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Run 55: Stockyards - Part 2

  This was the second section run of the Stockyards neighborhood. It includes the area once known as the Isle of Cuba which, ironically, consisted mostly of then-Bohemians (now Czechs). The nickname had more to do with the flooding in the area back in the late 1800s which made this section feel isolated from the rest of the neighborhood.

The boundary for this run included W. 45th (east) to W. 65th (west) and from Clark Ave (north) to Storer Ave (south).

Distance This Section: 12.3 miles

Distance So Far: 336.1 miles

Strava - Run 1 l Strava - Run 2

These buildings are what is left of the Cleveland Union Stockyards campus. It was once the third largest employer in Cleveland and gave the neighborhood its name. Pictured is the Theurer-Norton Provision Company building.

The International Newcomers Academy at Thomas Jefferson (3145 W. 46th) is designed to serve students from all over the world during their first academic years attending school in the United States. Enrollment is close to 600.

This building at 4905 Clark Ave was built in 1906 and was originally home to the Clark Ave Savings Bank. It was built by renown local architect Paul Matzinger and remains probably the most notable commercial architecture in this section of Stockyards.

Mural on Fanta Ave

The International Village Garden was started many years ago by neighborhood activist Art Ledger and his wife Kat (not pictured above, this guy was just gardening). After a term of service in the Marine Corps in the 1960s, Art returned to the neighborhood and started cleaning up vacant lots. These gardens are part of his legacy (along with his taxidermy business, see below). Here's more about his story.

W. 46th & Hyde Street

The International Village Wildlife Museum (3172 W. 48th) is the brainchild of Art Ledger (see above) who is the first African-American taxidermist to own a private taxidermy business in the U.S. He is transforming his shop on West 48th Street into a museum which will feature native Ohio wildlife.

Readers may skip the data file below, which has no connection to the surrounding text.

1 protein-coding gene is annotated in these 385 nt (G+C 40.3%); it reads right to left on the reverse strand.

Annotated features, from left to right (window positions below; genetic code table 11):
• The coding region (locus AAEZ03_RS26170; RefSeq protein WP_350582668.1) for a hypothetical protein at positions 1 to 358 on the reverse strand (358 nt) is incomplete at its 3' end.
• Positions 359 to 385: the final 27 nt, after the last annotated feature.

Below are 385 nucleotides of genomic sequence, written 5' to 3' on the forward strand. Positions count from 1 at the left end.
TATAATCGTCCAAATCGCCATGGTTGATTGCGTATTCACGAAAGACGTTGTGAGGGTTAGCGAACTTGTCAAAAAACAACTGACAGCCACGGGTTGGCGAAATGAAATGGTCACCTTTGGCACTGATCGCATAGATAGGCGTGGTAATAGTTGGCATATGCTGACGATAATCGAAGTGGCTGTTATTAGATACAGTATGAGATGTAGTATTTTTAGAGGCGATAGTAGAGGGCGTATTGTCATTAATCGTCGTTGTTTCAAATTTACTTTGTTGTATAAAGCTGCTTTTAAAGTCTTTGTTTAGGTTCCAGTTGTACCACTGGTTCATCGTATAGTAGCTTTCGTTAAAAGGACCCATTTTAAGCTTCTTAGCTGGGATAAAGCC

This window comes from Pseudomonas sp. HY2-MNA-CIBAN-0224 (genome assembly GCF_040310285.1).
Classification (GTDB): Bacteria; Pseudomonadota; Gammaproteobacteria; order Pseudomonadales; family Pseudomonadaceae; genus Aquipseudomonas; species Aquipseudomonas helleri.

W. 48th Street

During World War II, meat plants found it impossible to purchase new equipment. Founded in 1944, with just $800 in capital, Louis Bettcher opened Bettcher Stamping & Manufacturing at the corner of Clark Ave & W. 63rd. There, he began to invent modern and efficient meat processing equipment. The company grew and moved out of this building in 1971 (it's now better known as the big red barn building on the Ohio Turnpike in Erie County). However, the company would thrive, later expanding into tools for surgery as well. They own 100 different patents to date, do business in 70 countries, and became a 300-person employee-owned company in 2017.

Stockyard Community Elementary School opened in 2004 and has over 300 kids in K-6th. Fun fact: they offer an after-school Lego club.

D.W. Ross (3195 W. 63rd) is a building materials company and is a leader in Food Service Construction having done work for many national chain restaurants. It all started in 1923 when the company's founder made one of the first kitchen processing rooms for Stouffer's (now Nestle). They also have provided numerous doors and windows for historic preservation projects throughout Cleveland.

Barrio Commissary is the corporate office of the popular Cleveland build-your-own-taco chain

The former farm stand of Maggie's Farm which passed the baton to Other Hand Farms (see below)

Garden lot on W. 61st Street

One of the nicer homes I ran past (W. 61st Street near Gilbert Ave)

The Andrew A. Bachleda VFW Post 2050 on W. 61st

Other Hand Farm is a small urban farm on W. 61st run by second generation urban farmers Kimmy Lessman and Jamie Kennedy. They believe in urban agriculture and advocate for food security, a sense of place, and community. They offer a CSA program (both vegetable and flower) and a pay-what-you-can farm stand. Kimmy also works with the Cleveland Seed Bank and Jamie operates a separate business (Jamie Builds Things LLC). They have several plots in Stockyards and another plot in the nearby Cleveland EcoVillage.

Merrill Ave

Darrah Electric is a third generation family business founded in 1960 and is a leader in semiconductor production.

The Cleveland Child Care Center is a 5-start development center for children from six weeks old to teens and was founded in 1973. In 2014, they launched a Farm-To-Table program, which allows children to experience planting, maintaining, harvesting and eating their own vegetables, fruits and herbs.

Brown's Plaza (5802 Storer Ave) is a small but mighty gas station, beverage shop and corner store which folks say has a great selection, good food and super friendly staff. Numerous commenters on Google Reviews say its the best corner store in the city.

W. 56th Street